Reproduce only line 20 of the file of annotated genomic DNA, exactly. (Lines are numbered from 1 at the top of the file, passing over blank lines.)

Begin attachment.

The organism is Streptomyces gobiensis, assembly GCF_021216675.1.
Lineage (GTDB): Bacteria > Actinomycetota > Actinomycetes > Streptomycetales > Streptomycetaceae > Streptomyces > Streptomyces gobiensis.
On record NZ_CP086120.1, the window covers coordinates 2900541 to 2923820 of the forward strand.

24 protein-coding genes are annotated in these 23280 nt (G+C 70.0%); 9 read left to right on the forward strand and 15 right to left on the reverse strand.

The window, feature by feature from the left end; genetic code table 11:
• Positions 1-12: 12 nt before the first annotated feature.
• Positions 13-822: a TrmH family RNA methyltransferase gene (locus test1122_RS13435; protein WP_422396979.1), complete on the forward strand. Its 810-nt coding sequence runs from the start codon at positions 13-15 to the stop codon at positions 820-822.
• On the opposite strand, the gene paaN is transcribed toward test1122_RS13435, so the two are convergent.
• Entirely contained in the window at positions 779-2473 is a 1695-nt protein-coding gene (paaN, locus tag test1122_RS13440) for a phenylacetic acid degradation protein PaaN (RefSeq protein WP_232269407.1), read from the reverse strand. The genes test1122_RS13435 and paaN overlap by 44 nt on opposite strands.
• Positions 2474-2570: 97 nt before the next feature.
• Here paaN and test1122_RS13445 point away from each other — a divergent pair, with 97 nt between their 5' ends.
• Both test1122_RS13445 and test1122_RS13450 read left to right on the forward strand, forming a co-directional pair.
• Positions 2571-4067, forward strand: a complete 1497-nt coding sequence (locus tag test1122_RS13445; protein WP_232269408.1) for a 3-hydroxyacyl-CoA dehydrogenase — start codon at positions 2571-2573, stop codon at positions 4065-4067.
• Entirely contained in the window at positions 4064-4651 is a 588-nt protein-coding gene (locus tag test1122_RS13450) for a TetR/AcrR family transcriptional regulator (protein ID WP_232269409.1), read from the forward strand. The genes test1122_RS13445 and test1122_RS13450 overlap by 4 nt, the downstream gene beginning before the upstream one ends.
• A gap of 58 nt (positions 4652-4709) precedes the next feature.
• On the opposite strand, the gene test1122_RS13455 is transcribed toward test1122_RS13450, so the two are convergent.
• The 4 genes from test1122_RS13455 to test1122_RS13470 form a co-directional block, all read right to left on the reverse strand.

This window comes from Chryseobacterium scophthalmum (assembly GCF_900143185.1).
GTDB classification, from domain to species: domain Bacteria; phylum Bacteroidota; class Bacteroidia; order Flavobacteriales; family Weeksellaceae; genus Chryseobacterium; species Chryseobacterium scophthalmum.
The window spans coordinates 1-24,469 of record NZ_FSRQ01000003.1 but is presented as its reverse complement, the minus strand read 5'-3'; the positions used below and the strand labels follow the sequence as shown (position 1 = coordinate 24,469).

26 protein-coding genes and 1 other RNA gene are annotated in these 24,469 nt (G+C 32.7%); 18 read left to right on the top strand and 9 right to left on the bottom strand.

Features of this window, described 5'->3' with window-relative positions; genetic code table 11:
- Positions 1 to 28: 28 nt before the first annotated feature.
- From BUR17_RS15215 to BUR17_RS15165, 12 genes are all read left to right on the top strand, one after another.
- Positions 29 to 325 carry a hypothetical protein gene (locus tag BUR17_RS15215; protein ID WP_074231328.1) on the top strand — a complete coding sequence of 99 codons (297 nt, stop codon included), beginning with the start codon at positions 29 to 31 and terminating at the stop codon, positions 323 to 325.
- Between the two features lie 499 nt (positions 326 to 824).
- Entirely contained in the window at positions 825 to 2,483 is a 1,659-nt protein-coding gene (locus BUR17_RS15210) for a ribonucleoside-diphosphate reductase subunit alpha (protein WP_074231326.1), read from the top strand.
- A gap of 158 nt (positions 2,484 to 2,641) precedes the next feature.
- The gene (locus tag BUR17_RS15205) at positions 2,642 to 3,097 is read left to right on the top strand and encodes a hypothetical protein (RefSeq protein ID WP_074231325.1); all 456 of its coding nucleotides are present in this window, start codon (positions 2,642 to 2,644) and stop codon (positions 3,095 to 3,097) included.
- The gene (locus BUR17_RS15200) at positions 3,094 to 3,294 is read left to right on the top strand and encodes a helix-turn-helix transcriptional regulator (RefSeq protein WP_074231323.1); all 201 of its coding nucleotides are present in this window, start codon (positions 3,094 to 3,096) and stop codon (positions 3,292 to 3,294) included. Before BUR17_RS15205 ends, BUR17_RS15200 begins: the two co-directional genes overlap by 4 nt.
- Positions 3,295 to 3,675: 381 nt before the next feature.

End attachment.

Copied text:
The window spans coordinates 1-24,469 of record NZ_FSRQ01000003.1 but is presented as its reverse complement, the minus strand read 5'-3'; the positions used below and the strand labels follow the sequence as shown (position 1 = coordinate 24,469).